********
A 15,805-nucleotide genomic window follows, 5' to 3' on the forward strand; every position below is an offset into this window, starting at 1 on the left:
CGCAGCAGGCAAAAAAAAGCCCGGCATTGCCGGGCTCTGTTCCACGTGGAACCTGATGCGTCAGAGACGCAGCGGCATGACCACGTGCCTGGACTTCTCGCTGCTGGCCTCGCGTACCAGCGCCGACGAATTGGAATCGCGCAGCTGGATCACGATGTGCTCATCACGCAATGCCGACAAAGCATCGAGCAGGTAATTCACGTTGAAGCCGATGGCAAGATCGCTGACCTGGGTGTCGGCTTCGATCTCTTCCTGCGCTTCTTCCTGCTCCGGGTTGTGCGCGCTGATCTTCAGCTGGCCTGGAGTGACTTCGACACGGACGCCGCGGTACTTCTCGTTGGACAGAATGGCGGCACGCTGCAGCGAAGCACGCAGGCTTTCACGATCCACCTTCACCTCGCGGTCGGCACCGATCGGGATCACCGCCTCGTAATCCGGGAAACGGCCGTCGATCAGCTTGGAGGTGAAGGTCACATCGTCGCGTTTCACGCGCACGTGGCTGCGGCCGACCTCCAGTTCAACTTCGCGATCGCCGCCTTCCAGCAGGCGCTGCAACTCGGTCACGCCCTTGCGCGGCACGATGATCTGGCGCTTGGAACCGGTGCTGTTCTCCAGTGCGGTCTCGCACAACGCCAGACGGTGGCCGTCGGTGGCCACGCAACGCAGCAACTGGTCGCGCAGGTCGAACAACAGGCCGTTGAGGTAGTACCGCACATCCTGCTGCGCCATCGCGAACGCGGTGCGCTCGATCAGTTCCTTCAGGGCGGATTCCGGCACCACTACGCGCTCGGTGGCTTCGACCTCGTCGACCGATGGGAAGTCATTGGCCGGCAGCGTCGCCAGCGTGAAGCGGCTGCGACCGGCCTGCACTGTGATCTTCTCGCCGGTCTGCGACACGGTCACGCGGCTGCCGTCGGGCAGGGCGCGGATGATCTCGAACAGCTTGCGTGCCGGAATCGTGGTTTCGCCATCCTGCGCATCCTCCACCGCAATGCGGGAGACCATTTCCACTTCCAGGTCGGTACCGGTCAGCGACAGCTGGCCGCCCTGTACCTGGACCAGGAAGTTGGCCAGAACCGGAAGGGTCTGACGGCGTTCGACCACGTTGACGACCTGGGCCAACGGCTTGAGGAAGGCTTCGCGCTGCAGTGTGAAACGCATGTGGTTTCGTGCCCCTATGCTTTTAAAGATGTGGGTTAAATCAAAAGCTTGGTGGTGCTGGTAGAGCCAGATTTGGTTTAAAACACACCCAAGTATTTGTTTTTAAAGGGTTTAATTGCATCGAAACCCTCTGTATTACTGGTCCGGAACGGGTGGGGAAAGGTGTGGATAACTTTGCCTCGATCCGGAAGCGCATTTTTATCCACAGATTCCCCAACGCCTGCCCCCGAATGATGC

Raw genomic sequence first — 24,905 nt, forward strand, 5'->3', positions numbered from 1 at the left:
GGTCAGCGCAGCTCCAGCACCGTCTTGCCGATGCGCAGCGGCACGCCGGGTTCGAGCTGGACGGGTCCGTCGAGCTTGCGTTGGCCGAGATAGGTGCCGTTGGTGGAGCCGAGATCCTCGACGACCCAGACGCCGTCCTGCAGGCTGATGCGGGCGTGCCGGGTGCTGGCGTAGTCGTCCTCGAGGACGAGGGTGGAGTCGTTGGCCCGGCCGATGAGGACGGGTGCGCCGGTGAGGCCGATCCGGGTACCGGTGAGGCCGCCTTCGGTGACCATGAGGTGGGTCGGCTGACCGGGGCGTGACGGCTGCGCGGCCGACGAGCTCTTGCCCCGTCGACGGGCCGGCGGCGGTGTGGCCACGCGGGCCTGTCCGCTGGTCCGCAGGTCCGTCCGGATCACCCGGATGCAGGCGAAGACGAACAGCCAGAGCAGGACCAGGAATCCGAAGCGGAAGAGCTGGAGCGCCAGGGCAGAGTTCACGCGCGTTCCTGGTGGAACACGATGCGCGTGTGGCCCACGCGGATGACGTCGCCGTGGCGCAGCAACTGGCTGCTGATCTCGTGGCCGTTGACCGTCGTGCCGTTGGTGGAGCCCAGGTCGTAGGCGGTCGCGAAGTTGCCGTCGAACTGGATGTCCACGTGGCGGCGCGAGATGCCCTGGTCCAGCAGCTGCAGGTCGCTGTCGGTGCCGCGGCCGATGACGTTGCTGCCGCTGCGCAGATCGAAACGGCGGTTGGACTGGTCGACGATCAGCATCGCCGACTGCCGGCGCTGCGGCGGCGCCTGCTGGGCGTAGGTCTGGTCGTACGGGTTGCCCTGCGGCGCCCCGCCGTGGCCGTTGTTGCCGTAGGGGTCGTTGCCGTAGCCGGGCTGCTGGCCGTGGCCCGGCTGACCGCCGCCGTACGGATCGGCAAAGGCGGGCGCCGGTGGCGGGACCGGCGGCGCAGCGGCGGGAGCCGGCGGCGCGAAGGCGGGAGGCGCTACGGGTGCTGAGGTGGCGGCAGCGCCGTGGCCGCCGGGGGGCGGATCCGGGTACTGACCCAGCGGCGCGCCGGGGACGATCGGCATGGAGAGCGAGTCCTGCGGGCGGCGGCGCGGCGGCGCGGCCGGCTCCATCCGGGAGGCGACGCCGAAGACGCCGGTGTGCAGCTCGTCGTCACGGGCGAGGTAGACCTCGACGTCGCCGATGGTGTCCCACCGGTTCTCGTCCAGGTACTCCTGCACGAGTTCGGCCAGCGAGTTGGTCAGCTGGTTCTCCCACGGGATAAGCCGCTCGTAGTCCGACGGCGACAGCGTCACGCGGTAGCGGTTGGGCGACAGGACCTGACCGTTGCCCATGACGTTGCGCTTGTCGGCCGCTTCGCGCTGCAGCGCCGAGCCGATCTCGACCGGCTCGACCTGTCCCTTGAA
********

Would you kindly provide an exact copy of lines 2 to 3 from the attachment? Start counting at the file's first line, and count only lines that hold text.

CGCAGCAGGCAAAAAAAAGCCCGGCATTGCCGGGCTCTGTTCCACGTGGAACCTGATGCGTCAGAGACGCAGCGGCATGACCACGTGCCTGGACTTCTCGCTGCTGGCCTCGCGTACCAGCGCCGACGAATTGGAATCGCGCAGCTGGATCACGATGTGCTCATCACGCAATGCCGACAAAGCATCGAGCAGGTAATTCACGTTGAAGCCGATGGCAAGATCGCTGACCTGGGTGTCGGCTTCGATCTCTTCCTGCGCTTCTTCCTGCTCCGGGTTGTGCGCGCTGATCTTCAGCTGGCCTGGAGTGACTTCGACACGGACGCCGCGGTACTTCTCGTTGGACAGAATGGCGGCACGCTGCAGCGAAGCACGCAGGCTTTCACGATCCACCTTCACCTCGCGGTCGGCACCGATCGGGATCACCGCCTCGTAATCCGGGAAACGGCCGTCGATCAGCTTGGAGGTGAAGGTCACATCGTCGCGTTTCACGCGCACGTGGCTGCGGCCGACCTCCAGTTCAACTTCGCGATCGCCGCCTTCCAGCAGGCGCTGCAACTCGGTCACGCCCTTGCGCGGCACGATGATCTGGCGCTTGGAACCGGTGCTGTTCTCCAGTGCGGTCTCGCACAACGCCAGACGGTGGCCGTCGGTGGCCACGCAACGCAGCAACTGGTCGCGCAGGTCGAACAACAGGCCGTTGAGGTAGTACCGCACATCCTGCTGCGCCATCGCGAACGCGGTGCGCTCGATCAGTTCCTTCAGGGCGGATTCCGGCACCACTACGCGCTCGGTGGCTTCGACCTCGTCGACCGATGGGAAGTCATTGGCCGGCAGCGTCGCCAGCGTGAAGCGGCTGCGACCGGCCTGCACTGTGATCTTCTCGCCGGTCTGCGACACGGTCACGCGGCTGCCGTCGGGCAGGGCGCGGATGATCTCGAACAGCTTGCGTGCCGGAATCGTGGTTTCGCCATCCTGCGCATCCTCCACCGCAATGCGGGAGACCATTTCCACTTCCAGGTCGGTACCGGTCAGCGACAGCTGGCCGCCCTGTACCTGGACCAGGAAGTTGGCCAGAACCGGAAGGGTCTGACGGCGTTCGACCACGTTGACGACCTGGGCCAACGGCTTGAGGAAGGCTTCGCGCTGCAGTGTGAAACGCATGTGGTTTCGTGCCCCTATGCTTTTAAAGATGTGGGTTAAATCAAAAGCTTGGTGGTGCTGGTAGAGCCAGATTTGGTTTAAAACACACCCAAGTATTTGTTTTTAAAGGGTTTAATTGCATCGAAACCCTCTGTATTACTGGTCCGGAACGGGTGGGGAAAGGTGTGGATAACTTTGCCTCGATCCGGAAGCGCATTTTTATCCACAGATTCCCCAACGCCTGCCCCCGAATGATGC

Raw genomic sequence first — 24,905 nt, forward strand, 5'->3', positions numbered from 1 at the left: